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LARDO – Old Red Lion Theatre, London.

94824Mike Stone’s Lardo, truly is two hours of “Tartan Wrestling Madness”, and barmy, brilliant theatre. The audience are instantly wrestling converts, sat around the professional ring that has been built at the Old Red Lion, screaming and clapping to our hearts’ content.

Title character Lardo, is trying to fulfill his dream of being a YouTube sensation, and a wrestler like his late Dad was. Daniel Buckley, in his leotards, bum bags and merchandise hats, is a thrill to watch. His enthusiasm, as he bounds off the ropes and squares up to the camera is infectious. It’s impossible not to chant “LARDO, LARDO, LARDO” as he faces his match in the ring. Buckley also has something incredibly sweet and endearing about him, so his reflection on times spent with his Dad have you welling up a little.

Wrestling director Henry Devas has done an exceptional job in choreographing the fights. You can imagine the Batman-esk “POW”, “KAPOW” appearing, as the wrestlers are thrown about the ring, slamming onto the floor, and being knocked senseless. Lardo’s signature finger waggle, after being pummeled three times, is such a lovely touch, and something you want to try out again for the first time since Primary School.

Nick Karimi’s performance as Stairs, owner of TWM and former wrestling champ, prior to an attack that left his knee shattered, is manic and grotesque and he certainly lives up to the name “Heartbreaker”. As and kick-ass single Mother and the self-confessed bitch of the ring Zoe Hunter is another treat to watch. The uncomfortable underlying tension between her and Stairs, and her strange rapport with Lardo gives Hunter the opportunity to show off a whole range of talent.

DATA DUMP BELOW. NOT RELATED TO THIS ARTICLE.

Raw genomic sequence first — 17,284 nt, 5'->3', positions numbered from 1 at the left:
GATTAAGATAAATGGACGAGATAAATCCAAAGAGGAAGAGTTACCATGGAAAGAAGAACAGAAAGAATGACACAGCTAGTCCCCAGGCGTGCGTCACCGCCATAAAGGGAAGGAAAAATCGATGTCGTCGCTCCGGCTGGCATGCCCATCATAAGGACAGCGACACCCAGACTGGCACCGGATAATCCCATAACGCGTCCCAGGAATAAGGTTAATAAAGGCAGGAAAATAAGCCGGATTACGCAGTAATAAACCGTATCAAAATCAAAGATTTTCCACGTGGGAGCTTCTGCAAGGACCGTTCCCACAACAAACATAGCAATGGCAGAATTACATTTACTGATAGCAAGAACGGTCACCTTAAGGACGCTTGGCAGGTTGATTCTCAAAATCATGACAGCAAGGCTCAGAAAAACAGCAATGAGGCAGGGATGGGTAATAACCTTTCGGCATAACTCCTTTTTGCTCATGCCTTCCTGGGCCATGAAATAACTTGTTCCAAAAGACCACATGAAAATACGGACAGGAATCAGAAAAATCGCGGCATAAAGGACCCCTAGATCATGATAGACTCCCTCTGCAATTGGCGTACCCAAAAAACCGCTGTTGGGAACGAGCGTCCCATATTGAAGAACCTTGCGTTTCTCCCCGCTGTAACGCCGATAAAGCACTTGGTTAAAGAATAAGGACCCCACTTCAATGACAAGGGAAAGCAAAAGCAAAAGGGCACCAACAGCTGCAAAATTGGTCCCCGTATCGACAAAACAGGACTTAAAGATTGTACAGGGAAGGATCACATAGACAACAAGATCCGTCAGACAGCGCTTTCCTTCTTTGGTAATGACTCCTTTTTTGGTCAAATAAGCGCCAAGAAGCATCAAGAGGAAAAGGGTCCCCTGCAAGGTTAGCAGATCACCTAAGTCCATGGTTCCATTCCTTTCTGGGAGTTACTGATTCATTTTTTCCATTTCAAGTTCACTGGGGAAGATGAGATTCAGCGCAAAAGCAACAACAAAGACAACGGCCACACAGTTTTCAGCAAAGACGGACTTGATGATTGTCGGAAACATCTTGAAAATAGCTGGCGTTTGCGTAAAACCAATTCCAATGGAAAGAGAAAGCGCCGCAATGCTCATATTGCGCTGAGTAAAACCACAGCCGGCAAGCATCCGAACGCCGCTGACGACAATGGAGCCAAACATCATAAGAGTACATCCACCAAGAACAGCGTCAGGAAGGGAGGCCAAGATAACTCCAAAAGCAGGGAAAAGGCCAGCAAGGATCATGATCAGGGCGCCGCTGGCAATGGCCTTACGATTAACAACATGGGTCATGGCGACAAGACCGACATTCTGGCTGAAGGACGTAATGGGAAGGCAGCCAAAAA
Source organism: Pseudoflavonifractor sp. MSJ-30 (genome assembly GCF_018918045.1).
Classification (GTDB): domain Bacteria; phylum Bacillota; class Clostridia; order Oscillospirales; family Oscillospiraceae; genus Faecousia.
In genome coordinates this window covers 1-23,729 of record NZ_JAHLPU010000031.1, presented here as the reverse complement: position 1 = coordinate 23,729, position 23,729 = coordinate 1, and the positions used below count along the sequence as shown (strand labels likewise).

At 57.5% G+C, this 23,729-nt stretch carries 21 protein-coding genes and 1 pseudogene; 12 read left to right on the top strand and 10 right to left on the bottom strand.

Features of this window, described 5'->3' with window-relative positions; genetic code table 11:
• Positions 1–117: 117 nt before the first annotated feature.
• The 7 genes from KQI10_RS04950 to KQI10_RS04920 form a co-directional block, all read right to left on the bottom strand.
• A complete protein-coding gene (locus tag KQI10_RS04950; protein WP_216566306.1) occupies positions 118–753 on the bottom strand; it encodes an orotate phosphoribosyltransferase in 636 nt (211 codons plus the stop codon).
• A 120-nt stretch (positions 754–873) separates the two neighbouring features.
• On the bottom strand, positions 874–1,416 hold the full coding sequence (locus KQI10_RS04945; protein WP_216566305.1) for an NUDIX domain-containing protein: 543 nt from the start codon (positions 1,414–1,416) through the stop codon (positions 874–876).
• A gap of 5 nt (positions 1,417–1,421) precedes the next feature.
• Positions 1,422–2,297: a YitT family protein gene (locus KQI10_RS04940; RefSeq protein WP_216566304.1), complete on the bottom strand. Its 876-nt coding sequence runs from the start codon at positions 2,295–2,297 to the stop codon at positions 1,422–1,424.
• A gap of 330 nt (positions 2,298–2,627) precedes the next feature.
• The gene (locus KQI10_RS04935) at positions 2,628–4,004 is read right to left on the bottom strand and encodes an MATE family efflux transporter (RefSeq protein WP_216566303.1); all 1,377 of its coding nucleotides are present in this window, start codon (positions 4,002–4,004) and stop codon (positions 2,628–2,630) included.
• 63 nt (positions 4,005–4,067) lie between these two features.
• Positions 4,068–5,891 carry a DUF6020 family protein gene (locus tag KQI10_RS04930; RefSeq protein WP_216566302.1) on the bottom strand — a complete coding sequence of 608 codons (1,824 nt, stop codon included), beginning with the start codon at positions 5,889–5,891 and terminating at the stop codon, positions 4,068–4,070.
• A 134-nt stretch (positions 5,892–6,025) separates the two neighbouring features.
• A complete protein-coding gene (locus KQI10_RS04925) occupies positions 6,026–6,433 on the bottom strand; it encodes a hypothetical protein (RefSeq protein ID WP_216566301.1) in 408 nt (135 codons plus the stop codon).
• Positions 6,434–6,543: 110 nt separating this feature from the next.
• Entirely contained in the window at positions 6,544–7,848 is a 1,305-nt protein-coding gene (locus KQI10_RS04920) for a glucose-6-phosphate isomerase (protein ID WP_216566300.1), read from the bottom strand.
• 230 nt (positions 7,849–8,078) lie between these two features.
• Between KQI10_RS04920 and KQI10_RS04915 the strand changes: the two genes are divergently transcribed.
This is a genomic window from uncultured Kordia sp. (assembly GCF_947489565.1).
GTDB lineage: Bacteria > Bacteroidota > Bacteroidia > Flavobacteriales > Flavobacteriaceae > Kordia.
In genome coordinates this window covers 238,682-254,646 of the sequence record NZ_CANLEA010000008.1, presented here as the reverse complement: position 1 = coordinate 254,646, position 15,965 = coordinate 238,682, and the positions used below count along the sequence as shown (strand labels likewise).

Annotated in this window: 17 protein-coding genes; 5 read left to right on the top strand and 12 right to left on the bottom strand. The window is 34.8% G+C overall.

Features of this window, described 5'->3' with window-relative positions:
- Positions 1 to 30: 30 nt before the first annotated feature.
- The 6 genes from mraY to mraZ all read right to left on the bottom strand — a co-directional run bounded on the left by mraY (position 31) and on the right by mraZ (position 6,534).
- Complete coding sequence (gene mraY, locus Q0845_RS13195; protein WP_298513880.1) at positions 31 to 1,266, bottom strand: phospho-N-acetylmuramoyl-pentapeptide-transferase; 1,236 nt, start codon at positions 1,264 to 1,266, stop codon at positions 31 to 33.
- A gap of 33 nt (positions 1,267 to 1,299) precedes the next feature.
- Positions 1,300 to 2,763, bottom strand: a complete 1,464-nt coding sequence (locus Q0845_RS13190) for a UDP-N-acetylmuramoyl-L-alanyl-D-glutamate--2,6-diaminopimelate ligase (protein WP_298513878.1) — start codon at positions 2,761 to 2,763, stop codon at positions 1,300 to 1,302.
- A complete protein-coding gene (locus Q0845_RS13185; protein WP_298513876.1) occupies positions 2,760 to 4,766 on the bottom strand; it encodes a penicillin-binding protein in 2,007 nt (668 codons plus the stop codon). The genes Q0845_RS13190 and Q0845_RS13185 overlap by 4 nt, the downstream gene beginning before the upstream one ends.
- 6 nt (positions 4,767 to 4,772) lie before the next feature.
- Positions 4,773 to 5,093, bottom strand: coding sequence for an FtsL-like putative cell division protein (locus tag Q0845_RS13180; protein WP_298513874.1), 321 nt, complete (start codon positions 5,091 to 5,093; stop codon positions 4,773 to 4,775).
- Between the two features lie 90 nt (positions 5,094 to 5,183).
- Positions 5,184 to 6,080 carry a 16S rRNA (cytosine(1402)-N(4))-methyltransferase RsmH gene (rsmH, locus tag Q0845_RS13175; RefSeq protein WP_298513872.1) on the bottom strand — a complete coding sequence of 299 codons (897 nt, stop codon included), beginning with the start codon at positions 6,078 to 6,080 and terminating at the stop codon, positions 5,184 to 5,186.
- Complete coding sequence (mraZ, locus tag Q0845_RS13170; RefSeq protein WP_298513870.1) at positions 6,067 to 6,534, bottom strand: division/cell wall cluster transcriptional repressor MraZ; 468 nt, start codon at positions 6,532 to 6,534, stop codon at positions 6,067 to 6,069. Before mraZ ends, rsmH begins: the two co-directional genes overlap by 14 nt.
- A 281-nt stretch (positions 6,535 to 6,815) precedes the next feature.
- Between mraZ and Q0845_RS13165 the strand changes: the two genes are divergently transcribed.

There are places where the narrative needs sharpening up. Compared to the developed, larger than life characters of Stairs, Whiplash and Lardo, the other wrestlers and Safety Inspector Cassie seem a bit limp. This is something that certainly could be rectified, but at present it seems like too many characters are crammed into one play. There is also an issue with a few underdeveloped story arcs: for example, Lardo’s ex-girlfriend’s interest in Loggerhead Turtles, and the lack of child support from Whiplash’s baby Daddy. For a show that’s only just over an hour and a half it doesn’t need so many different ideas going on at the same time.

You will have Lardomania after leaving the Old Red Lion. The script doesn’t quite fulfill the actors’ potential, but you certainly won’t be disappointed. And if anyone is selling a Lardo hat, send it this way!

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Reviewed 5/3/2015 

By Joanna Trainor

Runs until 28th March
Old Red Lion, Islington, EC1V.

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